In the past 50 years, many changes have occurred to shape the workplace into what it is today. The civil rights movements of the ’60s and ’70s transformed voting rights and salary laws in the workplace, but those weren’t the only changes.
Women entered the workforce in bigger and bigger numbers, and it was clear that wasn’t going to change any time soon as women began to get more powerful and households began to depend on their income. Unfortunately, those in leadership have not kept up with these changes. Because leaders have not changed their leadership model to suit the times, there is still a tendency to blame project delays and failures on management. And if that project lead happens to be a woman, studies show she gets blamed 75% of the time.
Now, let’s look at the numbers for a moment. While women make up 49% of corporate managerial positions, only 17–30% of project managers are women. That means that out of the 75% of projects that fail to meet their deadlines, 70–83% of those projects are in fact led to failure by men, not women.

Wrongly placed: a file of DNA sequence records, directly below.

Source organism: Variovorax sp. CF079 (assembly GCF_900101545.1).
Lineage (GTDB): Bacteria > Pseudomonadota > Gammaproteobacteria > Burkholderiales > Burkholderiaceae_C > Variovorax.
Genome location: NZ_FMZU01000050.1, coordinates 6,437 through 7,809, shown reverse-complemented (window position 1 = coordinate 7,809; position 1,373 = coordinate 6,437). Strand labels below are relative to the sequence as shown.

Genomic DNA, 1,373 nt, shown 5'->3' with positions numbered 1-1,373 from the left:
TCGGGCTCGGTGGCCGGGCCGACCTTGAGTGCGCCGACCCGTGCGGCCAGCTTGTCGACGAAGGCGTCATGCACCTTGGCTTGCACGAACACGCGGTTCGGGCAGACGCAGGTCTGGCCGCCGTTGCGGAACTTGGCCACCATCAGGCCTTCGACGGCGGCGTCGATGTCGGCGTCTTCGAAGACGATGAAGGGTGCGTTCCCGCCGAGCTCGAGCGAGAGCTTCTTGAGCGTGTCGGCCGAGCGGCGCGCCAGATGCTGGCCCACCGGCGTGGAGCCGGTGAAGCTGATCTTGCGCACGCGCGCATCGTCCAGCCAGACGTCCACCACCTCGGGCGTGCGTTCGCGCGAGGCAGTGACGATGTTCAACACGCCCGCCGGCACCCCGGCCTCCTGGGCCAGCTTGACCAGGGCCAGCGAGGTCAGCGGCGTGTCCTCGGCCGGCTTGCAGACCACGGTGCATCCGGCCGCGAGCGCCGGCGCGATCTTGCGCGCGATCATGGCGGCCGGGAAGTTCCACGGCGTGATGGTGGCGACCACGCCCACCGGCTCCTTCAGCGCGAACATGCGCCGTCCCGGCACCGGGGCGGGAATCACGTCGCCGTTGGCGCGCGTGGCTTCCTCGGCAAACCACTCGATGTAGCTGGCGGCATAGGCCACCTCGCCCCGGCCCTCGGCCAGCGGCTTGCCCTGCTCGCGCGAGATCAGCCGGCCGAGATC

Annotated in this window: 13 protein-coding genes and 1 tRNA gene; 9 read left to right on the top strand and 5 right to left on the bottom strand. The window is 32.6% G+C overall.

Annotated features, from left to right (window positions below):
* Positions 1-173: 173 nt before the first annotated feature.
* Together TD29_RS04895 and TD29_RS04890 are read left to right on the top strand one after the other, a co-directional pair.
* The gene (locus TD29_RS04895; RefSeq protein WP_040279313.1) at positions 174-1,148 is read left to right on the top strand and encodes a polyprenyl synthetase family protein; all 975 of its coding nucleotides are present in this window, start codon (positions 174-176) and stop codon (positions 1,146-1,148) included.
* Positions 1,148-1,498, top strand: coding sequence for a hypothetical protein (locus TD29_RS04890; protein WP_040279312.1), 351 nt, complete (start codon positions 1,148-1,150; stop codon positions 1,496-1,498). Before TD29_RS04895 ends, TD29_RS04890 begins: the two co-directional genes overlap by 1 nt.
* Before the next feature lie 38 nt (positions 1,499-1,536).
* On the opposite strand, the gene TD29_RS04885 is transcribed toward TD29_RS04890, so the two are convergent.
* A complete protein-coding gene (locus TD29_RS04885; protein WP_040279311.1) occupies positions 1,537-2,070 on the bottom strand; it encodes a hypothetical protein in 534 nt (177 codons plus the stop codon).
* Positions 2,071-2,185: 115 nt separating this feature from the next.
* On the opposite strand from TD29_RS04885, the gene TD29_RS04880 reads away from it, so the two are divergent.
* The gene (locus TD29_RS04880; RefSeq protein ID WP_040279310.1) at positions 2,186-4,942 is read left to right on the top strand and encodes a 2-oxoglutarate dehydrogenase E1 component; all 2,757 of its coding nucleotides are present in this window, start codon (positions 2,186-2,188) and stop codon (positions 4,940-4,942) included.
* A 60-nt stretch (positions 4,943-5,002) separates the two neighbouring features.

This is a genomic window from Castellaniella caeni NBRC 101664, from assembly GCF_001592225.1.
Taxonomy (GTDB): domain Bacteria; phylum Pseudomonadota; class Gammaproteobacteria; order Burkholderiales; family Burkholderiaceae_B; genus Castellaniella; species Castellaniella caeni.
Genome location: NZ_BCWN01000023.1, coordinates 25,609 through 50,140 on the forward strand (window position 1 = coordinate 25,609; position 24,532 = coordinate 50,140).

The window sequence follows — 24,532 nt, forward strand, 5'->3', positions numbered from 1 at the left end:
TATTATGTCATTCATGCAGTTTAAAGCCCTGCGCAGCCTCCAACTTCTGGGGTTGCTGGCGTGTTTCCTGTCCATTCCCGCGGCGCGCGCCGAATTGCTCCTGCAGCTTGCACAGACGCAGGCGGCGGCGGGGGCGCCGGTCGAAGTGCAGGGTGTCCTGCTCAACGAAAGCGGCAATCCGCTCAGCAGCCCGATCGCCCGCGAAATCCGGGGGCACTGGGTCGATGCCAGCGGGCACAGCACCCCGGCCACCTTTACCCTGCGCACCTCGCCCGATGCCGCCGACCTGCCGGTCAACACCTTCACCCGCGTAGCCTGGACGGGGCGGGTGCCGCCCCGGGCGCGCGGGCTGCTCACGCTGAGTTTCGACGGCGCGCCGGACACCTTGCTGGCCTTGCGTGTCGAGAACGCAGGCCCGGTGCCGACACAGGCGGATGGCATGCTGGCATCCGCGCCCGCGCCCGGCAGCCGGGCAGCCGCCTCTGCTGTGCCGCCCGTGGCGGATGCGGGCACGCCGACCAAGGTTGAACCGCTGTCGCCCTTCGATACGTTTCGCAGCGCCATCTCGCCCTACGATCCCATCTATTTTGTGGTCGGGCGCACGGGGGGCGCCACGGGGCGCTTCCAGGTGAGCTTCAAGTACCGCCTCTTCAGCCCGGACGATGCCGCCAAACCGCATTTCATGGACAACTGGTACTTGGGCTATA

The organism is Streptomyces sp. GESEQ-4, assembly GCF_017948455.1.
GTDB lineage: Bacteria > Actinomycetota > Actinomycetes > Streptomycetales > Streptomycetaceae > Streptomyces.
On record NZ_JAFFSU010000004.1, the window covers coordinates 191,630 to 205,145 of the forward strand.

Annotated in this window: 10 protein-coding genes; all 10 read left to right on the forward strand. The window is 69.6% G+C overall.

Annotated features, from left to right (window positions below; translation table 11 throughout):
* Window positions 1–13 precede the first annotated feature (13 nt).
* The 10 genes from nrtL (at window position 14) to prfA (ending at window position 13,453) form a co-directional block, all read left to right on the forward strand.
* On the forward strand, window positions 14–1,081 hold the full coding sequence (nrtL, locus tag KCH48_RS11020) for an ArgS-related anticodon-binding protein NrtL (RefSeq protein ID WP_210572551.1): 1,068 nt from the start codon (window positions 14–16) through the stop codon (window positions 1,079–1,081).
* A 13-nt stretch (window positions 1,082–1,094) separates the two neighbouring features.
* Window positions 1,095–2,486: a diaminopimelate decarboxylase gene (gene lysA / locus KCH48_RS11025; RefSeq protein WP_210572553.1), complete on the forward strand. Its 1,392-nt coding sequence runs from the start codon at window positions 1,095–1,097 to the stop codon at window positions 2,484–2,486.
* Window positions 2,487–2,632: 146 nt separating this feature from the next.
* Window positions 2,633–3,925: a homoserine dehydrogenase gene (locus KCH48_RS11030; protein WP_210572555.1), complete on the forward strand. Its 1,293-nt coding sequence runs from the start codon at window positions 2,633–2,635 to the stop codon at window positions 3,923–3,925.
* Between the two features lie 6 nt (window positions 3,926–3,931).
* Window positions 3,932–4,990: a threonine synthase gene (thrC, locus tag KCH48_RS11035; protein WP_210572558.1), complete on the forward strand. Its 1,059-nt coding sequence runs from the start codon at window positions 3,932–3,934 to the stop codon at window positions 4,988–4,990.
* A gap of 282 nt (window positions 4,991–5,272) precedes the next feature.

Plus, while men and women complete about 66% of all tasks they are assigned, women are assigned 10% more work on average. So women are responsible for 55% of all work that gets completed in any given project.
So clearly, the failure in leadership to meet deadlines is not the fault of women entering the workforce.
The next individuals blamed for project failure are millennials. Millennials change jobs more frequently than any other generation, costing over $30 billion in annual turnover. This is because less than half of millennials believe their company operates ethically, and even less believe that business leaders are committed to helping society improve.
However, studies show that when business leaders show an interest in millennials as human beings, on a regular basis, the company sees an 800% increase in agility and a 700% increase in innovation! That’s a powerful statistic, isn’t it?
That means that with the right leadership model, millennials are some of the most productive workers you could ever have on your team.
We know that research shows that many people want to work not just for the money but other factors that have meaning to them. A Gallup poll showed that 95% of last year’s college graduates considered a sense of purpose at least “moderately important” in their work. Even as women rate “ambition” high on the leadership trait scale, they also rate work-life balance as important, and will leave a company that doesn’t provide the environment that respects and supports them.
What does all this mean to the leader? If what people seem to need is the right interest and engagement, how do you fulfill their needs efficiently and effectively so your projects get done? What do you need to know to support your valuable team members so they are productive and stay with you?